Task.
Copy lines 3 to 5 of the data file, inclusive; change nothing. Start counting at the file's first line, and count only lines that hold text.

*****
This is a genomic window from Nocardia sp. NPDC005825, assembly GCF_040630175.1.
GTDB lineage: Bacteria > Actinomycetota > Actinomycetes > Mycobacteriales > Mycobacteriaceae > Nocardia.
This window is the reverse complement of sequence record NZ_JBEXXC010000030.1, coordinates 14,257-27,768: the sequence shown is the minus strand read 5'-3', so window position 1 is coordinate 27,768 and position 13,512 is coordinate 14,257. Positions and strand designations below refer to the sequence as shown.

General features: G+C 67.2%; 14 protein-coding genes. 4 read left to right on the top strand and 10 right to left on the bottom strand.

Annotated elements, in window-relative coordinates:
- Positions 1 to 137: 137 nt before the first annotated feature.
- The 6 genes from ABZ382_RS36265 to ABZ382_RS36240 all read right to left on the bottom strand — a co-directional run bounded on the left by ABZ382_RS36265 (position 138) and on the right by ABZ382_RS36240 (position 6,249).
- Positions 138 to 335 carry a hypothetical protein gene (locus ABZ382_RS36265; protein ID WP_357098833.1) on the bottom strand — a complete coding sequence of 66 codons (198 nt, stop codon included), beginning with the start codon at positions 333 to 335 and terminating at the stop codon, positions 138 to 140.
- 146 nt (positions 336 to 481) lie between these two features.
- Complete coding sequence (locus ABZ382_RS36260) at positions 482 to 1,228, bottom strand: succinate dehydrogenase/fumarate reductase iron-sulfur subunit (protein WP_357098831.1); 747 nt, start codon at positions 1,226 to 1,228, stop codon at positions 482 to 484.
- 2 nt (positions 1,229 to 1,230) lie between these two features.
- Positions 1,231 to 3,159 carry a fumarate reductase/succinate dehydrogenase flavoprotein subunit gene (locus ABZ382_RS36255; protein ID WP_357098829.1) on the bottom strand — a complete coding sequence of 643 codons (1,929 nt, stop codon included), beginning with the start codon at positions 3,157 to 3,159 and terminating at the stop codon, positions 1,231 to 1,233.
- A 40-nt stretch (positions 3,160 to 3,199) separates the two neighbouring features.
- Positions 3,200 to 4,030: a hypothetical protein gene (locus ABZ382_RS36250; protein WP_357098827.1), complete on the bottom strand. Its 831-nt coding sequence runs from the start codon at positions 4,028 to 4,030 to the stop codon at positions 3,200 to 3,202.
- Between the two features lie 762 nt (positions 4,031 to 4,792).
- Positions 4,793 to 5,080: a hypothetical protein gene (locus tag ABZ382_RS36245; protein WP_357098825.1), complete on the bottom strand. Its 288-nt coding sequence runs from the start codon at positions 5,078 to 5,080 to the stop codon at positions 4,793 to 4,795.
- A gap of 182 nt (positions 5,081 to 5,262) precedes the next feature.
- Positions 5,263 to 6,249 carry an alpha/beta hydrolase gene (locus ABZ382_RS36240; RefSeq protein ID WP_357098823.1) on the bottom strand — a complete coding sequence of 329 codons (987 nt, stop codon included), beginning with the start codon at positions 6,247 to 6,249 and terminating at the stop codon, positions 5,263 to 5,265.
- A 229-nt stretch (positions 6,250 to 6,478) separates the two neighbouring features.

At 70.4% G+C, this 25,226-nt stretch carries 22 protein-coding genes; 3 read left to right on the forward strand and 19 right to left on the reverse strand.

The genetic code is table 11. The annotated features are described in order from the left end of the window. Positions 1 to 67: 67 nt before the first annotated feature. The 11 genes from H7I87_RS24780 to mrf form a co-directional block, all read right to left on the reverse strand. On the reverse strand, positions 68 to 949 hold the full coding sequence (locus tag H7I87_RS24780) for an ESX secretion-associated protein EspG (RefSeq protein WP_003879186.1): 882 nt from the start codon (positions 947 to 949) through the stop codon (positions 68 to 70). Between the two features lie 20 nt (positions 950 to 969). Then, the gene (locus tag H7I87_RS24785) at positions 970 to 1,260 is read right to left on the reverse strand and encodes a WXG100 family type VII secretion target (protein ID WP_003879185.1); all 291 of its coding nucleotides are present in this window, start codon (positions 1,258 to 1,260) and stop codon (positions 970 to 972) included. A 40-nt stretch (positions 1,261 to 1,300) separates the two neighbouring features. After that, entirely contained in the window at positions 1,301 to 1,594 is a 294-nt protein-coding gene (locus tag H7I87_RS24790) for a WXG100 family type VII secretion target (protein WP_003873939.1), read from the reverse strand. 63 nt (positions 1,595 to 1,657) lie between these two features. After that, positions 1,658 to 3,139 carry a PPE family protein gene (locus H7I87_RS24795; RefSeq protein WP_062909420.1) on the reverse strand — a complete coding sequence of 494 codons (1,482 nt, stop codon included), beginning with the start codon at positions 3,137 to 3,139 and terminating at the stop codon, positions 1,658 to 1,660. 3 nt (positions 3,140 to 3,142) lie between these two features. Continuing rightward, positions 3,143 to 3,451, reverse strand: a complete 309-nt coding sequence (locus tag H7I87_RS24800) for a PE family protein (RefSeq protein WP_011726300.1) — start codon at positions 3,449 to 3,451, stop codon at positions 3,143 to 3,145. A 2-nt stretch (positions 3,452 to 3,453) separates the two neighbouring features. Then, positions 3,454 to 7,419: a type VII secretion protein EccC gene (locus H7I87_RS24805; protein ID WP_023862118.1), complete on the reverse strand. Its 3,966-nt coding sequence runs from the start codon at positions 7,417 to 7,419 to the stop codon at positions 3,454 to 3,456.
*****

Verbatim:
This window is the reverse complement of sequence record NZ_JBEXXC010000030.1, coordinates 14,257-27,768: the sequence shown is the minus strand read 5'-3', so window position 1 is coordinate 27,768 and position 13,512 is coordinate 14,257. Positions and strand designations below refer to the sequence as shown.

General features: G+C 67.2%; 14 protein-coding genes. 4 read left to right on the top strand and 10 right to left on the bottom strand.

Annotated elements, in window-relative coordinates: